PRO by Maddie Lemelin, features/arts director
Let’s take a moment and appreciate bears. They are the soft toilet paper of the world – necessary and comfortable, yet often overlooked. But the truth is, bears are a necessary part of the food chain, environment, and entertainment industry.
Picture this: salmon everywhere, flopping all over schools and homes, swimming in pools and bathtubs and tearing apart the universe one fin at a time. If only there was a furry beast that depended on fish to survive that could save us from this dystopia. Oh, wait. There is – the bear. If it weren’t for this magnificent creature, the fish surplus could clog streams used for drinking water and dominate the habitats of other underwater life.
Since ancient times, bears have been a symbol of power and strength. But with the release of the teddy bear in the 1900s, their image transitioned to one cuddly and cute. They dominate the film and television industry. Let’s not forget the Pixar classic, Brave, which won the Oscar and Golden Globe for Best Animated Picture; bears showed us the meaning of true family. Not good enough, you say? More convincing is what you require? Then take a gander back to 1967 when Walt Disney’s The Jungle Book taught us the importance of the ‘bare necessities’ with the help of the goofy and charismatic Baloo. And don’t forget the honey-loving, cuddly, chubby, stuffed-with-fluff Winnie the Pooh.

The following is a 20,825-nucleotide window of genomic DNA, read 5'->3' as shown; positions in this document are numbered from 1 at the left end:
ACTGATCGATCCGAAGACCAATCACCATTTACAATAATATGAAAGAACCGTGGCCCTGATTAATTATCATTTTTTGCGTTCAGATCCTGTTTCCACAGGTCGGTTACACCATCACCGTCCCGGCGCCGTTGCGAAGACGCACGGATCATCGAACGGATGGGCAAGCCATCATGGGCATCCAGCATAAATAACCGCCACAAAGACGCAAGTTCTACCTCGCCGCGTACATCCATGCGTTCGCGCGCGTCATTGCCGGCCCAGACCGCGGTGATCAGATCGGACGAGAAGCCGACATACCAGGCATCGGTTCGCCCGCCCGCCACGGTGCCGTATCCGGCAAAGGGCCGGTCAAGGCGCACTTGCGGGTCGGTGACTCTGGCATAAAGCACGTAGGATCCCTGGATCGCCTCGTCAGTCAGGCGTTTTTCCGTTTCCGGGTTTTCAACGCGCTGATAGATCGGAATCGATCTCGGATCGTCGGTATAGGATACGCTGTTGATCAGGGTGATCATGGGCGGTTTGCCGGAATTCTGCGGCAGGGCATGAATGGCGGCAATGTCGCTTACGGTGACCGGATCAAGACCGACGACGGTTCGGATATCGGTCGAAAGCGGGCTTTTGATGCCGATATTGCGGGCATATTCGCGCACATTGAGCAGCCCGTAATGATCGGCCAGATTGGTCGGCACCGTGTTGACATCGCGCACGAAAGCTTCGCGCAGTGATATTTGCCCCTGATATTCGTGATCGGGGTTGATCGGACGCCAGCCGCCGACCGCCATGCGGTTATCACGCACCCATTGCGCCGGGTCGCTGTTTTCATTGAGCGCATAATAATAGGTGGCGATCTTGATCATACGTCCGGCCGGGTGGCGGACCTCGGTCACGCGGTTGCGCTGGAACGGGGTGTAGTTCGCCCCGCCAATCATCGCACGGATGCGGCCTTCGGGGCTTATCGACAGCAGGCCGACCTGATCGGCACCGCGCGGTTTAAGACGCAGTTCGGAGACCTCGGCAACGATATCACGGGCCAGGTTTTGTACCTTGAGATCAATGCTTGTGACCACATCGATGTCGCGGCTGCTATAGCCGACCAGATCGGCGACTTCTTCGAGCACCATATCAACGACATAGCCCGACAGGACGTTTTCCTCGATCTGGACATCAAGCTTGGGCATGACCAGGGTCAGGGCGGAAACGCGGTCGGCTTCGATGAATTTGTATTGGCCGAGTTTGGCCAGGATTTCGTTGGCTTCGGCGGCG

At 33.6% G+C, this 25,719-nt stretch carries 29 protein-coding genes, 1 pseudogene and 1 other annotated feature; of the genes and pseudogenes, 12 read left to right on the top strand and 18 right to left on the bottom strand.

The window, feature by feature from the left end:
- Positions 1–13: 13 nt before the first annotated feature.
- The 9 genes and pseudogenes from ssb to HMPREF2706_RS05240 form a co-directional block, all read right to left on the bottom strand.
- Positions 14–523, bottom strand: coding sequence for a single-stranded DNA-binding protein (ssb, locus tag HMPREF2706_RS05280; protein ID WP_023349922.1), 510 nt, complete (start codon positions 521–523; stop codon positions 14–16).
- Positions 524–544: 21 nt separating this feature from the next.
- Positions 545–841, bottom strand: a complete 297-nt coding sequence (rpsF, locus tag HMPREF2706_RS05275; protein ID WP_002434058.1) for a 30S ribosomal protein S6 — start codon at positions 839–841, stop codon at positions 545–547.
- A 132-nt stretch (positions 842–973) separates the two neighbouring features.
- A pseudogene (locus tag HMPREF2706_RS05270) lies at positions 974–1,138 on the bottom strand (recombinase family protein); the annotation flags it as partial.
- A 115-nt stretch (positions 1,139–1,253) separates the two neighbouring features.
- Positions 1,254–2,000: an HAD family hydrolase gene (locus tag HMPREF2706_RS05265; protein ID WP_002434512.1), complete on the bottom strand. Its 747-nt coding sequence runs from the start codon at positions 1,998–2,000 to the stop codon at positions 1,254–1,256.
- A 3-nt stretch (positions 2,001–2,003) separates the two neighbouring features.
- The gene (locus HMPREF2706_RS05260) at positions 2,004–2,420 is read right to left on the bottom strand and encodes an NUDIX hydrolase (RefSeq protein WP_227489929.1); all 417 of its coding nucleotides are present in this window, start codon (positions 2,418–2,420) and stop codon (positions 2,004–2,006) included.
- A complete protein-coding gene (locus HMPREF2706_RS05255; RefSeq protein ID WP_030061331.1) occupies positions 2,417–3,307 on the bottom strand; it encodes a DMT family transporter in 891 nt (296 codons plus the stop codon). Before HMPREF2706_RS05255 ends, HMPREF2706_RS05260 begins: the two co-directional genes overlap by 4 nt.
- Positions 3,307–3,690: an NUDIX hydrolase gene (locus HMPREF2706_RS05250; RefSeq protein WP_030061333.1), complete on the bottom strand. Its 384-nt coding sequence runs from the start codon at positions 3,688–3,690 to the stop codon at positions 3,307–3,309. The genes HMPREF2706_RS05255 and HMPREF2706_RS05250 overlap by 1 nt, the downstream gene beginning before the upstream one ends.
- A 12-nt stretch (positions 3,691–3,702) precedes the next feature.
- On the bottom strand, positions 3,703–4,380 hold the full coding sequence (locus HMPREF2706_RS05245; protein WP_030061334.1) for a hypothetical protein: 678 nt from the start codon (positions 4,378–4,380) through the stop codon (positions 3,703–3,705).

Can you imagine a world without Winnie the Pooh? I can, and I want no part of it. If it’s still difficult for you to imagine bears in a tender light, think back to Disney’s Brother Bear, which put us in the bear’s paws after a curse forces the protagonist into a grizzly’s body. Although he hated the species that killed his brother, Kenai’s journey showed him that humans and bears are all just creatures trying to survive.
Some may portray these magical, misunderstood creatures as violent, scary or maybe even terrifying. Yes, there is the occasional mauling accident, but would you stand idly by while someone was hiking in your home? Didn’t think so. Bears attack humans because humans are in their territory, or threatening their cubs. The real issue, however, is the way humans treat bears. Six out of the eight bear species in the world are endangered because poachers kill them and sell their body parts and fur for a profit.